HYPERLINK: ITV’s ‘What Dreams are Made Of’ promo

Euro 2012: #5 The inevitable defeat on penalties

England 0-0 Italy (AET, 2-4 on pens) – 24/6/12, 7.45pm 

“You can’t really, unfortunately, practice. You can’t reproduce the tired legs. You can’t reproduce the pressure. You can’t reproduce the feeling of nervous tension. They stood up to it better than we did” [Roy Hodgson] 

“Most realistic expectations already having been met, England now has the chance to fulfil some dreams by clearing the hurdle that has most often claimed them in the past,” Jon Champion opened his ITV highlights commentary. But ultimately we lost in the quarter-finals on penalties. Again. A bloody penalty shoot-out. ‘Why always penalties?’ as a Mario Balotelli-style shirt might say. What is wrong with English footballers and taking penalties on the international stage? Why have we only won once in ten shoot-outs? Ashley’s Young and Cole are added to the long list of England penalty missers including Messrs Carragher, Beckham, Batty, Ince, Southgate, Pearce, Waddle et al. It’s a list which just keeps growing and shows very little sign of ending. Unfortunately our European adventure did. I was absolutely gutted, which is probably why it’s taken a full week to bring myself to write this. 

Today is the day of the Euro final. Whilst I didn’t think England could be in it, I did start to wonder if this time might be our time. Perhaps the new duo of Hodgson and Neville, the Redeemer and the Screamer, lulled me into a false sense of optimism after four really poor years. After avoiding Spain to play Italy I did feel confident that we could this time go one step further and reach the semis for the first time since ’96. There were many similarities between then and now but unfortunately the most damning similarity was crashing out on penalties both times. We all thought the Italy game was going to be close but I didn’t think it would go all the way and I wasn’t really prepared for penalties. Maybe a sneaky one-nil, maybe an extra time winner, but not the unrivalled agony of the shoot-out. Sky Sports News’ Iain Dowie on the other hand did predict it. He’s done quite well on the prediction front this tournament and should be in the money.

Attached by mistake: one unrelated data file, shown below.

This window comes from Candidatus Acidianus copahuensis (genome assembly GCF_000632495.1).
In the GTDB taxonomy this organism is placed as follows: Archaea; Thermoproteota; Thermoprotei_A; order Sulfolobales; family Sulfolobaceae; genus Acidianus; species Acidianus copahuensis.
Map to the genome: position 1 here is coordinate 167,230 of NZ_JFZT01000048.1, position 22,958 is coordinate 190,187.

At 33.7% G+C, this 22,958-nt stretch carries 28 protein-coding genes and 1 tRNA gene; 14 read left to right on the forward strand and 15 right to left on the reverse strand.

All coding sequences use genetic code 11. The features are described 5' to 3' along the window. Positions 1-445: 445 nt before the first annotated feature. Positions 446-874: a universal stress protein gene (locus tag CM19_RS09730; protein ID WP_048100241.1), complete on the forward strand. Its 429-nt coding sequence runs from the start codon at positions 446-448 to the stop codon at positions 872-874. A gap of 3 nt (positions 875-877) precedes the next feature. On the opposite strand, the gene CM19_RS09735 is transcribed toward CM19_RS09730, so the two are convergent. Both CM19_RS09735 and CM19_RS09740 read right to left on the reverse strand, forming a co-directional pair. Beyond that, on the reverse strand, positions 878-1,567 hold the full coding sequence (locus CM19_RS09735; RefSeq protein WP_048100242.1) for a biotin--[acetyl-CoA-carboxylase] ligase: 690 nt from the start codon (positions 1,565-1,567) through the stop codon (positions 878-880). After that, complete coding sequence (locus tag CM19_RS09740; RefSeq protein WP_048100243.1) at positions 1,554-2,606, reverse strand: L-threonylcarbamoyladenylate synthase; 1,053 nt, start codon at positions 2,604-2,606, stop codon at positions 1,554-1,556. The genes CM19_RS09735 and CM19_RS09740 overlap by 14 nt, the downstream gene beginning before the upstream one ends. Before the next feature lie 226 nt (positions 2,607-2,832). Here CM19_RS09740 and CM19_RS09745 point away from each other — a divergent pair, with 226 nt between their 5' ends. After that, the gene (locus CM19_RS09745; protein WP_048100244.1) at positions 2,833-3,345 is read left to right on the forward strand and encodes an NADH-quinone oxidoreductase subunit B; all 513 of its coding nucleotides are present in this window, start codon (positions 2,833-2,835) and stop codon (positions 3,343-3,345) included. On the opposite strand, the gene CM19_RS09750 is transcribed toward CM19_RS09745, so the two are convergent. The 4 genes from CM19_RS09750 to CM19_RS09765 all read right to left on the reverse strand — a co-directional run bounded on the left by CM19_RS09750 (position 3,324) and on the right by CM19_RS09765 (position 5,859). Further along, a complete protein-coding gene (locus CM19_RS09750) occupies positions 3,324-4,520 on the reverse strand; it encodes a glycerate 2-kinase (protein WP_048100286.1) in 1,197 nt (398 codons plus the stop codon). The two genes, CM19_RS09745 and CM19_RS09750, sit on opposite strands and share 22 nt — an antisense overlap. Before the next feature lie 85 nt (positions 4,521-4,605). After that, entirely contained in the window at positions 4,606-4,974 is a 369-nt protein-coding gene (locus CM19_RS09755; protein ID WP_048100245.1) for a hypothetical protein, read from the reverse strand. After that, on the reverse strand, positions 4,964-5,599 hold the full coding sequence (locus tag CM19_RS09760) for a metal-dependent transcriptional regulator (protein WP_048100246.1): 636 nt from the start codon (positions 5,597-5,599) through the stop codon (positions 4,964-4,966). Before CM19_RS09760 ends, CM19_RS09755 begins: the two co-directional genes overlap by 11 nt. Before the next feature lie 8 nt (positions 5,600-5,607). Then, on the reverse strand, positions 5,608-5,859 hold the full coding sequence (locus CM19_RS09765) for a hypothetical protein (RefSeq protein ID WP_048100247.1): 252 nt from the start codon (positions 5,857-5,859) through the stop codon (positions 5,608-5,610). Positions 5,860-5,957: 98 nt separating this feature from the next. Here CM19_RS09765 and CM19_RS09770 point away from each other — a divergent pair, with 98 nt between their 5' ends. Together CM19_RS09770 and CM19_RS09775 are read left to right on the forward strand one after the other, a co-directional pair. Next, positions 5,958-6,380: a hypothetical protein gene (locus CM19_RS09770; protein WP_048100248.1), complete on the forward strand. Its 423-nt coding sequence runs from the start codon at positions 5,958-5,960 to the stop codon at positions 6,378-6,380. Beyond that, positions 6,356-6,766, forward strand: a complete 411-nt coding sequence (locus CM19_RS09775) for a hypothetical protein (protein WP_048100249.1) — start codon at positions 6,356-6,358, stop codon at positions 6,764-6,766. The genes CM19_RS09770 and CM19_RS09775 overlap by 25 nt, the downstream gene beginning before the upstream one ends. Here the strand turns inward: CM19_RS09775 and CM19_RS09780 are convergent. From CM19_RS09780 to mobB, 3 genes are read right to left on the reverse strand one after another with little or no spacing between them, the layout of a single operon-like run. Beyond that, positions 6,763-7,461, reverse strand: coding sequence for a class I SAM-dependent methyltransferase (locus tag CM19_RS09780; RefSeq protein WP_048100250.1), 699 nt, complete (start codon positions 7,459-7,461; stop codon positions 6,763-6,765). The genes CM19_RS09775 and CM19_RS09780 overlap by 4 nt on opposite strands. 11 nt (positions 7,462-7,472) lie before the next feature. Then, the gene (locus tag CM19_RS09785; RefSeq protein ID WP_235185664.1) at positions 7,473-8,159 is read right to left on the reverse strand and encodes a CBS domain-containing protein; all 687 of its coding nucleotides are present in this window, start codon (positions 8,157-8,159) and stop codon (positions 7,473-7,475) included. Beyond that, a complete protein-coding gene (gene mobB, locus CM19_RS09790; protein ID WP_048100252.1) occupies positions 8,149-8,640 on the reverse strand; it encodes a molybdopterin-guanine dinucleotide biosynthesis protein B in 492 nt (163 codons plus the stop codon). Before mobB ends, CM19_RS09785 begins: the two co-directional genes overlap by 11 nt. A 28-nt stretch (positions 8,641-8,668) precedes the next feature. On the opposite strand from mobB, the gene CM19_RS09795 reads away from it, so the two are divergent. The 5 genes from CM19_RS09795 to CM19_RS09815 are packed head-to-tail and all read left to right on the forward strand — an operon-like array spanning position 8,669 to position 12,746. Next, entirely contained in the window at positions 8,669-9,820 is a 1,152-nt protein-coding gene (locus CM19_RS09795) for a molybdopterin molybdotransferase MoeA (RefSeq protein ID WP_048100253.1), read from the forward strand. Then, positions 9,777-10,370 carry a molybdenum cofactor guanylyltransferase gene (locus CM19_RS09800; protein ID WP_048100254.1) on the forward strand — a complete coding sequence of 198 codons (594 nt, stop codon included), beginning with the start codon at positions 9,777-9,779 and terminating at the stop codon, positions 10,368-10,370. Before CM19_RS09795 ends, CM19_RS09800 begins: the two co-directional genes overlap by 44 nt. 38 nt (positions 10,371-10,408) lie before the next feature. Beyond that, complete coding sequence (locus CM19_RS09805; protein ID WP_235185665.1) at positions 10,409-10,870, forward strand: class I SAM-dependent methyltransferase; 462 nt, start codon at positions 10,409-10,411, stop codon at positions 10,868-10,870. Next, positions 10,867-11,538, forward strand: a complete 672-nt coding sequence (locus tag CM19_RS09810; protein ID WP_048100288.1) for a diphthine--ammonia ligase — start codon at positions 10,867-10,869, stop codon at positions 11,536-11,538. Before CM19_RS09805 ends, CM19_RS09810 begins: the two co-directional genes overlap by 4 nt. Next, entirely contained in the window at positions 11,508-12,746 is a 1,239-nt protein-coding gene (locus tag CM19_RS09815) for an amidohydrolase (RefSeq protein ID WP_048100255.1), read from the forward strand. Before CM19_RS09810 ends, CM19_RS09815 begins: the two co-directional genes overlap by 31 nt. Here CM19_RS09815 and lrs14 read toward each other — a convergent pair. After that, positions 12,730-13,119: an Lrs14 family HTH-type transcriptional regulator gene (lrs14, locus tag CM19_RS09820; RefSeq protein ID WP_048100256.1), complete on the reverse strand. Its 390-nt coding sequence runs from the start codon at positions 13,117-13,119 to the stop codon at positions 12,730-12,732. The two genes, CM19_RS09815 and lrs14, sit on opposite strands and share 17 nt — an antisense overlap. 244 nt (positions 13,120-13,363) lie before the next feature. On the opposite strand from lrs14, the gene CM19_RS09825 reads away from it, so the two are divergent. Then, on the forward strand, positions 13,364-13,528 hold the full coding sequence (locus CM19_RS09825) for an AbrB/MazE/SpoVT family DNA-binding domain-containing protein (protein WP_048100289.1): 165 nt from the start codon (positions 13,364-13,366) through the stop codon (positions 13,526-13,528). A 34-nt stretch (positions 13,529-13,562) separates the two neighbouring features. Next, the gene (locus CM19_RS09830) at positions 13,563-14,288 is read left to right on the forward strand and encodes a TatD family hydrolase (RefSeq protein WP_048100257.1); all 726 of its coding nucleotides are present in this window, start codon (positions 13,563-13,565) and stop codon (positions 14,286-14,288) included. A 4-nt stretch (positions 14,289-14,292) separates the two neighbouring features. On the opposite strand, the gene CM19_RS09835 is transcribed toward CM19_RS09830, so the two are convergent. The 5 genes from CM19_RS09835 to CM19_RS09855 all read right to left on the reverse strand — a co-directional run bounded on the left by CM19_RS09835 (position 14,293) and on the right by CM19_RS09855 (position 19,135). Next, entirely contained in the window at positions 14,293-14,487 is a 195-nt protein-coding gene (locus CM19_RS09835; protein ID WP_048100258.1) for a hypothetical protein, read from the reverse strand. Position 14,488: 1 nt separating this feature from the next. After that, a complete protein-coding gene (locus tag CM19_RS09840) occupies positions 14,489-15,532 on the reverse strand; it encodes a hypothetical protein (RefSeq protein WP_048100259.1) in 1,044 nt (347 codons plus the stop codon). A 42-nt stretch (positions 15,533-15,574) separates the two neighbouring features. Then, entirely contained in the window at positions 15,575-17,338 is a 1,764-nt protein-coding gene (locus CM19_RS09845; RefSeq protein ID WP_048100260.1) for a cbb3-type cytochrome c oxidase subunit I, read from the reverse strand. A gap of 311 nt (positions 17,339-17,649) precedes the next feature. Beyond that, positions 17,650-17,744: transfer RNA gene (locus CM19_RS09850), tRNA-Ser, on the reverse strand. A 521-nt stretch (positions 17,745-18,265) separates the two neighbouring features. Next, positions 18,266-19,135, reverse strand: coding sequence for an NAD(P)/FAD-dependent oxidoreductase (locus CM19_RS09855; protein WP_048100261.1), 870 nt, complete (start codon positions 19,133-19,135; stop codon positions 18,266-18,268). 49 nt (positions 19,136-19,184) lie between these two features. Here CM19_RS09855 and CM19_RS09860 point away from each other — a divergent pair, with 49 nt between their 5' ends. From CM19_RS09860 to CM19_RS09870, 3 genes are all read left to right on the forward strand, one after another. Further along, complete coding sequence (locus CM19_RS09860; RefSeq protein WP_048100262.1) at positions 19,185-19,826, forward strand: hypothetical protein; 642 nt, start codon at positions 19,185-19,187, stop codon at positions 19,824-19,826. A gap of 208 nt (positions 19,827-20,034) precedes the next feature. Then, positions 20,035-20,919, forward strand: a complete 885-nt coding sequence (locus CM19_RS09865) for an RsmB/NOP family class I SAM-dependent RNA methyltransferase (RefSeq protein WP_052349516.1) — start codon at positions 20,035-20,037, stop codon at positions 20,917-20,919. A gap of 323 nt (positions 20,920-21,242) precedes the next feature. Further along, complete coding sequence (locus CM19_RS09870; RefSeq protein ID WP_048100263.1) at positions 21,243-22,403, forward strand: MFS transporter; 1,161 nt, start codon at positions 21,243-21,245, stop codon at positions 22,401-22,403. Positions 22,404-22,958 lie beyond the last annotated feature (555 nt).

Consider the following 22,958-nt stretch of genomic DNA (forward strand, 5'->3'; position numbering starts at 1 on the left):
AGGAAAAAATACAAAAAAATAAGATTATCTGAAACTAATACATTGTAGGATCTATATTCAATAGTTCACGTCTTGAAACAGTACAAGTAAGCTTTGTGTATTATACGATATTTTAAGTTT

Cash-strapped BBC certainly aren’t, or at least want to portray themselves as cost-cutting, and have decided to base their studio back home for the tournament so far. It was a refreshing change then for them to dig out their passports and fly over to cover this match from within the stadium from this point onwards. The final four games were all to be shown on BBC One; the plan was for three of those to feature England. They were slightly confident, I was slightly confident, the England set up seemed slightly confident. So near yet so very far. 

Roy Hodgson did mention in his pre-match presser the possibility of pens and that they had been practising. You can practise all you want, in theory taking a penalty is a simple task compared to dribbling past three defenders and scoring in the top corner, but there is something that gets to the players which just causes them to lose their cool and either blast high, in Ashley Young’s case, or place it poorly, like Ashley Cole. The unchanged line-up meant both of these players were on from the start so perhaps tiredness, physically and mentally, might have been a factor. Substitute Theo Walcott was slightly fresher and he was apparently the scheduled fifth taker, maybe he should have gone earlier. 

Before the agony of the conclusion there was the, well, agony of the ninety minutes. The first half was decent, England were playing quite well, particularly in the first fifteen. After that though it just seemed Italy had more control and possession of the ball and were definitely more dangerous. They bombarded the England goal and struck the post twice. We were holding on to the clean sheet desperately. If it was a boxing match the referee might have been tempted to call it off. If it was a tennis match no amount of cries of “Come on Tim!” would have been able to help. If it was a curling match… well anything could have happened because the scoring for that’s all over the place. But it was a football match and you know that it doesn’t matter how much possession or shots on goal the opposition has, if they don’t score you won’t lose. England had a couple of chances too. The last of the ninety was an overhead effort from Rooney where, like BBC commentator Guy Mowbray said, if he’d have shinned it rather than connected with the boot it might have been on target. It’s about those little moments of fortune which change the course of the game and, ultimately, the path through the tournament. 

No goals scored by either team meant we were going to extra time. The worst possible news for all non-sport fans, the schedules were going to change! Aaah! The news wouldn’t be shown at ten, what a disgrace. It’s not like there’s a 24 hour news channel to update you all day every day on how shit the World can be sometimes and how corrupt politicians are. I have no sympathy for people who moan when live events overrun. Of course on this occasion I too would rather the news was on at ten because it would have meant we would be spared the horror of penalties.